Chart of the Week: 87% of marketing, CX and analytics professionals say good CX is important but only 24% are performing highly at delivering it
Offering a good customer experience (CX) can increase conversion, create return customers and turn consumers into brand advocates, all of which benefit your brand. It’s no surprise then that 87% of CX, marketing and analytics professionals say that customer experience is very or extremely important to their organization.
According to Pointillist’s new research, only 2% of respondents said that it is not important (with 11% saying it is somewhat important), highlighting the need to make CX a focus of your business and marketing plans over the next 12 months.
The impact of poor CX
Brands also seem to have a good understanding of the negative impact a poor customer experience can have on a company. According to respondents, loss of customers is the top risk as a consequence of poor CX, with 61.5% selecting this option.
Over half (52.5%) of respondents also said that damage to brand reputation was also a big risk, while 43.3% highlighted the impacted bad customer service can have in terms of losing repeat business. Other risks included reduced customer lifetime value (42.8%), negative customer reviews (34.3%) and a decrease in customer acquisition (33.9%).
How are companies performing?
Although brands have a reasonable understanding of how bad CX can impact a company, very few respondents say that their company performs well at delivering good customer service.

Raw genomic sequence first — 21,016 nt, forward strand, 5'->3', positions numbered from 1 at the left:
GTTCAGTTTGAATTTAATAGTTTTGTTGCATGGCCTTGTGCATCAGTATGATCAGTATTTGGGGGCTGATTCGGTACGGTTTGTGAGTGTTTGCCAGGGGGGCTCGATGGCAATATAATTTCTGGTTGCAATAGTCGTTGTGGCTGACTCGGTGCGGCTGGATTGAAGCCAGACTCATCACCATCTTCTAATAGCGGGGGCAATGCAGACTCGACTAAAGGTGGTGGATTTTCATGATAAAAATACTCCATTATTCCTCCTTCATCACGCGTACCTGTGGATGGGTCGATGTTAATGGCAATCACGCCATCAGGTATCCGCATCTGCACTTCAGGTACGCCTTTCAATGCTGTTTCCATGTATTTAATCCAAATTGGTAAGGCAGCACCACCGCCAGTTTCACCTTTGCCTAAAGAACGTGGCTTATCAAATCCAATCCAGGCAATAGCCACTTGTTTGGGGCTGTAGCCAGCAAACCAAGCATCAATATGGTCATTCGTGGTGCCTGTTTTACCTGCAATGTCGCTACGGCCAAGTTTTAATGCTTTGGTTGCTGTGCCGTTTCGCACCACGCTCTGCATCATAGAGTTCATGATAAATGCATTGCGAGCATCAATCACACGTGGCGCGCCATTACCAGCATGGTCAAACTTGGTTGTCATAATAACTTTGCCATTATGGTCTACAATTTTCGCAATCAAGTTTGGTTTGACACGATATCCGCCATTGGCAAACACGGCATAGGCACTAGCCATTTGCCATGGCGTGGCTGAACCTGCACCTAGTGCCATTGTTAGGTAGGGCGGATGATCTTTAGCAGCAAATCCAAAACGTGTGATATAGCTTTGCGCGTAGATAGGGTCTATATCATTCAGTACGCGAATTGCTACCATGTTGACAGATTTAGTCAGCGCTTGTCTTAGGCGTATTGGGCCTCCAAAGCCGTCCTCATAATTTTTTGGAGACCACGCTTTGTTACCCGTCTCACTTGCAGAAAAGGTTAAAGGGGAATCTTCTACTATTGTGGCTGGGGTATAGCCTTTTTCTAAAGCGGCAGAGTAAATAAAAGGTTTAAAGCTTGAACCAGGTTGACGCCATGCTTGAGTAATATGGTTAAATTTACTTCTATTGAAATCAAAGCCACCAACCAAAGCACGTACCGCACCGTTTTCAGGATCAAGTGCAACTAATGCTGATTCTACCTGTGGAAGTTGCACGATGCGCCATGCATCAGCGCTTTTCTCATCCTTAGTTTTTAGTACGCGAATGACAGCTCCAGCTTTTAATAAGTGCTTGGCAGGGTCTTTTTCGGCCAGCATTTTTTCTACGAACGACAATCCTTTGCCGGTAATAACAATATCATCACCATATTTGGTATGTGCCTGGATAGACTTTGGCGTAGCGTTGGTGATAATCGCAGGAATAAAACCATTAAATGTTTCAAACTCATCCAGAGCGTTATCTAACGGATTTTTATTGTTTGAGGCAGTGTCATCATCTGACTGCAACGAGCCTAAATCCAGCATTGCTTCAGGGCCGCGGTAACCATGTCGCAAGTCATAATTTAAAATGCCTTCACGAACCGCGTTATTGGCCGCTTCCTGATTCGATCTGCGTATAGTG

Half (50%) of those surveyed said that they were somewhat satisfied with their organizations CX performance and the outcomes gained from its investments in customer experience. Just a quarter (24%) said they were extremely satisfied, meaning that very few companies could be classed as high performers in this area.
Of those surveyed, 26% said that their organizations were underperforming when it comes to CX and they were not satisfied with the overall performance or the outcome of CX investments. This suggests that while many companies recognise the negative impact CX can have, a reasonable number are still failing to implement initiatives to improve the customer experience in order to mitigate these effects.
A successful approach
When looking at the approaches that lead to the best results, it seems that a journey-based approach is the best option. Just over half (50.1%) of respondents said that a journey-based strategy is extremely important to their organization’s overall success. A further 29.5% said that it was very important.
Only 1.6% said that it is not so important with a small 0.2% saying a journey-based approach is not at all important. A further 9% have yet to adopt this strategy, although these results suggest that it is one they may wish to consider in order to improve the customer experience they offer.
In terms of the benefits offered by a journey-based approach, respondents cite customer satisfaction (95%), customer retention and churn (90%), customer lifetime value (90%), upsell, cross-sell and repeat purchases (86%), cost-to-serve customers (76%). This all suggests that this approach can have a good impact in a number of ways.
High performers integrate data
Those customer experience teams who class themselves as being high performing are more likely to take a data-driven approach to CX, with 72.8% having a journey-based approach that is mostly or completely data-driven.